Our courses offer unparalleled levels of choice and flexibility. Alongside a comprehensive programme of core study, you'll get to choose the direction your studies will take.
No matter which course you choose, in the first year you'll study a broad-based introduction to bioengineering. You’ll learn about biology, physiology and anatomy. You’ll study the fundamentals of traditional engineering across a range of disciplines, from electronics to tissue engineering. Mathematics plays a big part too.
As well as giving you a strong grounding in basic engineering principles, this gives you the time to work out which topics you enjoy allowing you to start to specialising in your second year before further refining your choice to decide your chosen stream from your third year onwards.
There are four streams to choose from:
- Biomedical engineering
Biomedical Engineering is all about using engineering principles to develop innovative solutions to safeguard and enhance human health. You’ll learn about designing advanced joint implants and prosthetic limbs, sensors to monitor and image the body and how to use sophisticated computer modelling to tailor treatments to the needs of individual patients.
- Medical devices and systems
This stream focuses on the development of novel medical devices and the creation of new clinical engineering systems and tools to be used by medical practitioners, researchers and patients. These include new measurement and communication systems, intelligent medical sensors, diagnostic systems, health monitoring and control devices, imaging systems as well as advanced computational tools for the analysis of complex data and processes.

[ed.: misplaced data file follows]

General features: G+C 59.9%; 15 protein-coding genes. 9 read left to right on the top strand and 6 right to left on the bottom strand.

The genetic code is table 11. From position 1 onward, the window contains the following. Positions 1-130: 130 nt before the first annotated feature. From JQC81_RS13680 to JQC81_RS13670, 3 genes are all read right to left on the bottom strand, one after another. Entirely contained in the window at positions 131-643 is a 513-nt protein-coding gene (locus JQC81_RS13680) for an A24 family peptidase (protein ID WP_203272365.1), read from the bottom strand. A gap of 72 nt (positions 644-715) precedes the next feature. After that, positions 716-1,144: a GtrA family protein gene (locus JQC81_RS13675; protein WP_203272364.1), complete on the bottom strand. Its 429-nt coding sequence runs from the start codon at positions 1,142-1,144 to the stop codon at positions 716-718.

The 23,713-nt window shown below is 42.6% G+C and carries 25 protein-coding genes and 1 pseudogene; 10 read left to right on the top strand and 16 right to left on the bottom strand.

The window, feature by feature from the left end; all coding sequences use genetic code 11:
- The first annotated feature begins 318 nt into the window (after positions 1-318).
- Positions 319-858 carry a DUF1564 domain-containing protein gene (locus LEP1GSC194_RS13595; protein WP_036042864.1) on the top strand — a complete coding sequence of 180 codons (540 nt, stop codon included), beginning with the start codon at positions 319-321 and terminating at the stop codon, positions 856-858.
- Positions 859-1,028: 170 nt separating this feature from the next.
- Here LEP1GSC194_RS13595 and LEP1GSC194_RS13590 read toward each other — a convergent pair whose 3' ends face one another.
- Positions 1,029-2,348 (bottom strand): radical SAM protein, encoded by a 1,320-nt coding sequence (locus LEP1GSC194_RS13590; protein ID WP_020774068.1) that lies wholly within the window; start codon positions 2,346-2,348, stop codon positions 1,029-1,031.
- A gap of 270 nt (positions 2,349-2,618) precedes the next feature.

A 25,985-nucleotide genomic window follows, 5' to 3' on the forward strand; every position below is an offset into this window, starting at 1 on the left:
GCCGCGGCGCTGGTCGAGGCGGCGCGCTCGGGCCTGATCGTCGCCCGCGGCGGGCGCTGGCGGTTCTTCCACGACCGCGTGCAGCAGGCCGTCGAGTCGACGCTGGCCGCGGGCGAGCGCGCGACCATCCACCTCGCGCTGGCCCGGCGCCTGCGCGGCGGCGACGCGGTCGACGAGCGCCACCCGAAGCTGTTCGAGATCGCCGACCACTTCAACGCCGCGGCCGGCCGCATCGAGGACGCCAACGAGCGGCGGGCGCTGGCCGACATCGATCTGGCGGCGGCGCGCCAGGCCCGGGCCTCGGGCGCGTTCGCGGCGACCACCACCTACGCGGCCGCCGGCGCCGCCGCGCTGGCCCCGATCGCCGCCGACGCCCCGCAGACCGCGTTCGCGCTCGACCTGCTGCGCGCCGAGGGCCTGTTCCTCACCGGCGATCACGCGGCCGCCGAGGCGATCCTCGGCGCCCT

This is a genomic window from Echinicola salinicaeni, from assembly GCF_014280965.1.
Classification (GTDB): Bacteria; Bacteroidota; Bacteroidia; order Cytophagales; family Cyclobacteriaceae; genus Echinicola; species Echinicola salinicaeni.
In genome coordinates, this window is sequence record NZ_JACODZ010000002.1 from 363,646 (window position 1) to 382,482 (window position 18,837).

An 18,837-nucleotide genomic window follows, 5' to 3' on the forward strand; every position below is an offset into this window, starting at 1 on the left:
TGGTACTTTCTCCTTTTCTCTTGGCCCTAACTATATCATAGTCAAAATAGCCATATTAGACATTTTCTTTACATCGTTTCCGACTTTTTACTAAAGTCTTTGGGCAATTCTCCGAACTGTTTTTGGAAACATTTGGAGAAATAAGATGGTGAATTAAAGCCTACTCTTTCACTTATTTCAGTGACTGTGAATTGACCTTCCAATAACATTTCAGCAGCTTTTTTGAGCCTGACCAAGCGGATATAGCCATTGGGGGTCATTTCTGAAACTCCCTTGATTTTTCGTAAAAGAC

The biomanufacturing stream will equip you with the knowledge and skills needed to meet the challenges faced by the biopharmaceutical industry: Regenerative medicine, synthetic blood, antibody drug conjugates and new technologies to maintain quality of life in an ageing population. You’ll learn about the next generation of therapies emerging from stem cell research and how these are being translated from the lab into production and how to convert manufacturing away from petrochemical starting materials towards sustainable eco-friendly processes.
- Biopharmaceutical engineering
- Computational biology
- Food and beverages
- Industrial biotechnology
- Pharmaceutical engineering
- Project management
- Protein engineering
- Biomaterials science and tissue engineering